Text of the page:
Over the past decade the insurance has become a fast-paced sector, one that is increasingly melding human expertise with technological change. Underwriting has not been immune to this advance. Indeed, CUL have wholeheartedly embraced it as part of its efforts to offer brokers an ever more efficient, specialist underwriting service.
To gain some insight into these changes and to try and gauge what they mean for the industry as a whole, we spoke to CUL Director Myles Wainman to get the underwriter’s view on things.
The insurance industry has changed almost beyond recognition over the last decade as digital transformation has kicked in. Has underwriting changed too or does it remain a bastion of tradition?
Underwriting has changed – it has had to evolve with the rest of the industry. There is much more information available now, even on an individual risk level basis, than say 10- 20 years ago, and many more tools to provide access to it.
Automated or digital underwriting will continue to grow, but only to the extent that the programs and set parameters allow at any given time. Current system limitations still allow for major opportunities in the traditional, maybe ‘manual’, style of operating and this is particularly true outside of Personal Lines business.
From a wider insurance industry perspective, much of the above also applies. The data available on individual lines or to entire books of business can be extremely detailed. The monitoring of this information is paramount as trends must be identified and any necessary adjustments made as rapidly as possible.
We have a number of core facilities that we have held and continued to grow for a long time now. We have great relationships with the providers that are based on integrity and collaboration, not forgetting, of course, excellent results!
However, we have also expanded our facilities in certain areas where we have seen a need. Good recent examples would be additional property facilities (either increasing our acceptance criteria or providing follow markets for larger risks) and a terrorism market that provides wider cover than has been available in recent times.
CUL has enjoyed significant growth over the past few years. Which areas (products) are driving this growth and why do you think CUL has done so well? Is it simply a mix of great products and speedy, personalised service or is there something bigger at work?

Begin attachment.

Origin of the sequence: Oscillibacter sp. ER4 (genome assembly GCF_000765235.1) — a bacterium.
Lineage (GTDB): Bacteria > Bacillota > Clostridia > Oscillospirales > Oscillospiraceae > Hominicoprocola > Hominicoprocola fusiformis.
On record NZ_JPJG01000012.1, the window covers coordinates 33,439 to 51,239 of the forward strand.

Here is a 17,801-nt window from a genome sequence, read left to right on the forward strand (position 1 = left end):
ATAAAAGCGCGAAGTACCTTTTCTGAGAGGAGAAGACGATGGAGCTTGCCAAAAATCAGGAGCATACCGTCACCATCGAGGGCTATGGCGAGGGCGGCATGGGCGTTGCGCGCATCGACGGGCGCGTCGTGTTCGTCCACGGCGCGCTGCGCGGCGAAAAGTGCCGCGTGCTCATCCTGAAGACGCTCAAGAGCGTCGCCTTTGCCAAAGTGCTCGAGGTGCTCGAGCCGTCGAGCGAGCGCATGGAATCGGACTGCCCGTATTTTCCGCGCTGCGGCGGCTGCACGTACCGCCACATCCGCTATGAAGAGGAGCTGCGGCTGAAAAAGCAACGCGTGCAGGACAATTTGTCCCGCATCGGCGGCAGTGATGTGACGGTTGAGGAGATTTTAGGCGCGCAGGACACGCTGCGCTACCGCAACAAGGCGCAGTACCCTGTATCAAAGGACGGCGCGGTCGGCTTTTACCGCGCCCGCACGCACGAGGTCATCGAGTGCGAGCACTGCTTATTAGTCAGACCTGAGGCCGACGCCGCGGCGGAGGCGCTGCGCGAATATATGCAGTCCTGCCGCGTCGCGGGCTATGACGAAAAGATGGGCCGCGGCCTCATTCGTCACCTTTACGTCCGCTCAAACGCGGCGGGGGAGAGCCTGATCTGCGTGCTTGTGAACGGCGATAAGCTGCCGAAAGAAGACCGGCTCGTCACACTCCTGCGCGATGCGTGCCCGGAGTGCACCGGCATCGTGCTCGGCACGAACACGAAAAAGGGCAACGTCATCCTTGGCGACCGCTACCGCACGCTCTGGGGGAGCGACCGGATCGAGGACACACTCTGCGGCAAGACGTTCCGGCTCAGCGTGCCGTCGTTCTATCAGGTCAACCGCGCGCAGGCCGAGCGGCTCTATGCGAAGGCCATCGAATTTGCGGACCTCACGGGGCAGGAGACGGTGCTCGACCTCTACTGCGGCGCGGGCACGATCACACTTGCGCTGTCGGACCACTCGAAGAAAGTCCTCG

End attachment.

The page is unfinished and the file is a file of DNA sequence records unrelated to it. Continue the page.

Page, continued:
We have seen exceptional growth in certain areas, for example Commercial Combined and Food & Hospitality, but growth across the board has been good. I believe this is driven by, in no particular order:
• A group of strong and experienced underwriters
• Using providers with extremely good ratings
• Greater integration and collaboration with the rest of the Jensten Group, particularly utilising the expertise of the marketing and BDM teams
The UK property market has been less active over the past 18 months – especially in London – have you seen a softening in demand from property owners? There has also been a sharp rise in the number of unoccupied properties with over £53bn of housing laying empty in the UK. Have you seen a rise in the number of unoccupied property insurance requests?
The property market may be less active, but that doesn’t mean there’s less property out there to be insured. It remains a very big part of the business and the volume of enquires has not diminished. If anything, the number of quotes continues to grow, especially, as you point out, with regard to unoccupied properties and those undergoing refurbishment.
It is an extremely competitive insurance market with a large number of players, but thanks to our level of service and our ability to take on even challenging risks we have continued to grow.
CUL are known for their specialist schemes – especially those servicing the food industry, property owners and complex commercial policies – is the business looking to expand its sphere of activity over the next few years?
You forgot Antique & Fine Art Dealers!
The simple answer is yes. We are always open to expanding what we can offer brokers. There are, of course, caveats to that. We would have to be sure that we could provide the product while maintaining our exceptionally high levels of service. Product and expertise levels that would be expected by the clients and stakeholders would also need to be in place. We are confident we can do this and we are confident we shall, so watch this space…
How do you see underwriting changing over the next few years? Automation and machine learning are encroaching into many areas of life, do you think that the role of the underwriter will be taken over by an algorithm or will there always be a role of people?
I firmly believe that we need experienced underwriters to add their expertise at the critical points in the process. While enquiries may be loaded via software platforms and improved by using data analysis, the experienced professional underwriter using other tools such as surveys will always have value to add. In my eyes, I see the future as being a continuation of this partnership between man and machine
You have enjoyed a long career as an underwriter. What is the best (and worst!) thing about the business?
That’s easy: Winning or losing business!
Thank you, Myles.
Like To Know More?
If you would like any help with your specialist underwriting needs then please get in touch. You can call the CUL team on 0800 3081 044 or email them here.